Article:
Steady as She Goes for IBM’s Third Quarter
October 19, 2009 Timothy Prickett Morgan
If there is an economic meltdown, the top brass at IBM seem to be relatively unaffected by it, at least based on its increasingly profitable financial situation. Last Thursday, Big Blue reported that once again its revenues had dropped compared to the prior year, but thanks to cost cutting it was not only able to report very good profit growth but also is raising its profit guidance for 2009 for the third time.
In the third quarter, IBM’s total revenues were $23.6 billion, down 6.9 percent compared to the year-ago period. Gross profits were down 3 percent to $10.6 billion, but after slashing sales, research, development, interest, and other costs not related directly to the manufacturing of its products, IBM was able to boost its net income in the quarter by an impressive 13.8 percent to $3.2 billion. (That’s impressive unless you are one of the 10,000 IBM employees who have been given the sack this year.)
IBM’s Systems and Technology Group doesn’t talk about the System i or even the Power Systems i business any more, but isn’t it funny how Mark Loughridge, the company’s chief financial officer, and other executives call the converged i-p Power Systems business unit and its products “System p” almost two years after the products were converged? I guess we know who won that political battle among the bean counters.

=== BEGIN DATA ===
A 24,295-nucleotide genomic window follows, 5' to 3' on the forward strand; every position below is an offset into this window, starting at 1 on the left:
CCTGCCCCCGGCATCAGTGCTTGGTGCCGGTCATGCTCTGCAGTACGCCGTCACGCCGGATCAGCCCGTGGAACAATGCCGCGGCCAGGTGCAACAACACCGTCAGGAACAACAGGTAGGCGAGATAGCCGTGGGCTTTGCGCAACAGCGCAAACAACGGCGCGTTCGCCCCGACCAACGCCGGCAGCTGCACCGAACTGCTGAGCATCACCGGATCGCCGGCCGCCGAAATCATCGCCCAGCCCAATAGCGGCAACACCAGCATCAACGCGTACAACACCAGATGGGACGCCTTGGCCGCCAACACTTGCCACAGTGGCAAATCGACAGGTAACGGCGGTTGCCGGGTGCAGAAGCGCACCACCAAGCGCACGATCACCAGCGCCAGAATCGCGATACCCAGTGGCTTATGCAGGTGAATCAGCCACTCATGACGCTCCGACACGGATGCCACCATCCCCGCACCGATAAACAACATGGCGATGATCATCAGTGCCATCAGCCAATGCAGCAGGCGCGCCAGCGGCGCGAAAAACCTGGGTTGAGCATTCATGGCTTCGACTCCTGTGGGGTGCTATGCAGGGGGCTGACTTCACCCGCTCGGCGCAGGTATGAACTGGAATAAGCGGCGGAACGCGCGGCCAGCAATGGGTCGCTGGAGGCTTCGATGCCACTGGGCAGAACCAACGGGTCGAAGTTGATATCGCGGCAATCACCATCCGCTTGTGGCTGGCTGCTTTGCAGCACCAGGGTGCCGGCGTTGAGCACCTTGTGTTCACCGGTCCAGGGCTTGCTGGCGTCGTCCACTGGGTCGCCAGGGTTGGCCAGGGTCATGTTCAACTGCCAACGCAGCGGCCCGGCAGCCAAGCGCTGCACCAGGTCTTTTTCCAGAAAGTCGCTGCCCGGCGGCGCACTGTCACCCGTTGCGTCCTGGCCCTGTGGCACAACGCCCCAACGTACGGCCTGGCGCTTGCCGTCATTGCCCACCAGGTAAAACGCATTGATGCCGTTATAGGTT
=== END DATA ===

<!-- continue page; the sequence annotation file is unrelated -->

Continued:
Anyway, Loughridge said in a conference call with Wall Street analysts after the market closed on Thursday that the Systems and Technology Group had sales of $3.92 billion, down 11.6 percent, which is a decline that suggests IBM is doing better than some of its peers out there in the server racket. Loughridge said that while Power Systems sales (which he called Converged System p, grrrrrrr) fell by 10 percent compared to the third quarter of 2008, IBM believed that it actually gained 5 points of market share in the Unix server business because Sun Microsystems and Hewlett-Packard fell even further. IBM was also bragging that it did $150 million in competitive takeouts against HP and Sun Unix iron in Q3, and that for the year it has done more than $400 million in such business.
IBM’s System z mainframe business stomached a 26 percent revenue decline in Q3, which Loughridge said was against “a very strong compare.” Indeed, in the year ago period, IBM’s System z revenues rose by 25 percent and its MIPS shipped was up like a rocket, by 49 percent. The word on the street is that IBM has not only been selling its lower-cost specialty engines at a low, low price, but often giving them away to sell real z/OS engines and to at least be able to keep the MIPS shipments up. But this time around, in Q3 2009, MIPS shipments were down 20 percent. Customer appetites for mainframe capacity seem to be on the wane.